The Anti-Discrimination Act 1991 makes it unlawful to discriminate against a person because of their association with, or relation to, a person identified on the basis of a prohibited attribute.

The legislation recognises that a person may be discriminated against not because of an attribute that they posses or have, but due to their association or connection with a person who does have a an attribute.

The prohibited attributes are: sex, relationship status, pregnancy, breastfeeding, age, race, impairment, religious belief or activity, political belief or activity, trade union activity, lawful sexual activity, gender identity, sexuality and family responsibilities.

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Association discrimination examples

  • A man of African descent and his non-African girlfriend went to a night club. The attendant at the door said that they don't allow African people in the club, and that includes anyone accompanying them.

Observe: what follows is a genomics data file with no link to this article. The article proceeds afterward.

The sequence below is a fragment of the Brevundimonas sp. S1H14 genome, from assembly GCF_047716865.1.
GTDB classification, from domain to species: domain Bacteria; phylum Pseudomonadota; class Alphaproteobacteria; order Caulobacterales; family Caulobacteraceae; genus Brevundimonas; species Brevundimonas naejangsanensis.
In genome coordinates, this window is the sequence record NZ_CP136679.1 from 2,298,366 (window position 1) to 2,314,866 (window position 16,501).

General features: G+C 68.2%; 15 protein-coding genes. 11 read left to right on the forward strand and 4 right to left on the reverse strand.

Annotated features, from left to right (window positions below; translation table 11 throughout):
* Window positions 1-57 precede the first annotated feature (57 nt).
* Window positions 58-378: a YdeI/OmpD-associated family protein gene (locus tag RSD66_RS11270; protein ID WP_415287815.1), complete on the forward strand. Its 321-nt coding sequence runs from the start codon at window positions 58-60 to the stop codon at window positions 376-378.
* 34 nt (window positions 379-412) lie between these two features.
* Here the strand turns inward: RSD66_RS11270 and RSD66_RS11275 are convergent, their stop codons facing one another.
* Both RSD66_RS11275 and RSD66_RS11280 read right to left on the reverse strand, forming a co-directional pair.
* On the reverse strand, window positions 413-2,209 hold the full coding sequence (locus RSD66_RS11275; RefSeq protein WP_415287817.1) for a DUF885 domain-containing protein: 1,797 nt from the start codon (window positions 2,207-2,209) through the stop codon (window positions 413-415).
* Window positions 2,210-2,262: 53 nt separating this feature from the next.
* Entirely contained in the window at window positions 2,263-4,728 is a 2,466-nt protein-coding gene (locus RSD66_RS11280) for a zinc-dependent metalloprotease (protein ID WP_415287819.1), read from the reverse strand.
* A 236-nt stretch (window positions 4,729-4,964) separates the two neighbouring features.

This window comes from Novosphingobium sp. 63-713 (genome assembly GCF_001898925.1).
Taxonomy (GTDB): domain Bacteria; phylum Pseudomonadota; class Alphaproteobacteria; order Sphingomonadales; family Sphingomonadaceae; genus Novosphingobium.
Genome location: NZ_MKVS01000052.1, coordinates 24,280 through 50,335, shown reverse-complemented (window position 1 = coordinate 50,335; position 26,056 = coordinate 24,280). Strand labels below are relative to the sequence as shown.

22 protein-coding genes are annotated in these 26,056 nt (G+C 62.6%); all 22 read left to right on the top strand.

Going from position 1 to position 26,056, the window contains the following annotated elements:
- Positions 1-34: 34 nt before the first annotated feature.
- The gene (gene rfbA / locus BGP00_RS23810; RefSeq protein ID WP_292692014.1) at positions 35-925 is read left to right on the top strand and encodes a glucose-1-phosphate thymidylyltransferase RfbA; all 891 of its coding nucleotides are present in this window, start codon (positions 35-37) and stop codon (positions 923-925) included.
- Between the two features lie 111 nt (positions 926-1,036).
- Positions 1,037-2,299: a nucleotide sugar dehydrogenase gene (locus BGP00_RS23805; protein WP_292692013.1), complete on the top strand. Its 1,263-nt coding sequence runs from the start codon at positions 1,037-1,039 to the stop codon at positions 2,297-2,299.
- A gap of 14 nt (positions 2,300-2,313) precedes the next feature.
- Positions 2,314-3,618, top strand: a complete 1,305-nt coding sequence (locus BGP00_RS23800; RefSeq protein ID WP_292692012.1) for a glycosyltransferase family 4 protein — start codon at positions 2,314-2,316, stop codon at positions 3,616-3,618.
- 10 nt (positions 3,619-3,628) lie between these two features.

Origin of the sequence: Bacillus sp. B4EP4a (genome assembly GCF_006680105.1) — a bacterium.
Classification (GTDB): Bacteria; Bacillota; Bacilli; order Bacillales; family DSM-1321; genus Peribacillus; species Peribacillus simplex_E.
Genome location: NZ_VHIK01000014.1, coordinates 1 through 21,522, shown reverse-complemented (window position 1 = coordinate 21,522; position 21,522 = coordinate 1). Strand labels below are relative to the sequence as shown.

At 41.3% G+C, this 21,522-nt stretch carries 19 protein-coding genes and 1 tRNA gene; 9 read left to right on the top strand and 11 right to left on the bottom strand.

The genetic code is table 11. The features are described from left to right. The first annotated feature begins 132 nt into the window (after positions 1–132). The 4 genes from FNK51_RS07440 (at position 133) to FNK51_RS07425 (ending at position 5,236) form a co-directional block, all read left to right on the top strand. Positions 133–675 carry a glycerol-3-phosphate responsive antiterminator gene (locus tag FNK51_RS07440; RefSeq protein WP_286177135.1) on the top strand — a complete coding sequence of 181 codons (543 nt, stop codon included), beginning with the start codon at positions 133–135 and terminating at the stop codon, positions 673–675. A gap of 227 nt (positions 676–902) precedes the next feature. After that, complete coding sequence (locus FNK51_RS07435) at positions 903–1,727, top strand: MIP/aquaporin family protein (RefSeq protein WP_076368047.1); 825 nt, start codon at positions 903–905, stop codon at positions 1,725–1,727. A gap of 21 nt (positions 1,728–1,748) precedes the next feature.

• A woman and her friend who relies on a guide dog went to a cafĂ© for a meal. Instead of being shown to a table, the head waiter said that he was very sorry but he could not have them in the dining room, because dogs were not allowed.
  • A man and his partner worked at the same restaurant. When the restaurant became aware that the man was HIV positive, he was sacked as was his partner.
  • A woman who works as a lawfully employed sex worker went to enrol her child at a daycare centre. The centre manager refused to enrol the child because of the mother's lawful work.

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Information and enquiry service

Individuals, employers and business operators can access the Commission's statewide telephone information and enquiry service.

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Making a complaint

Make a complaint to the Commission on the Complaint Form about association discrimination.

The complaint must be lodged with the Commission within 1 year of the discrimination happening.

The Commission's service is free.

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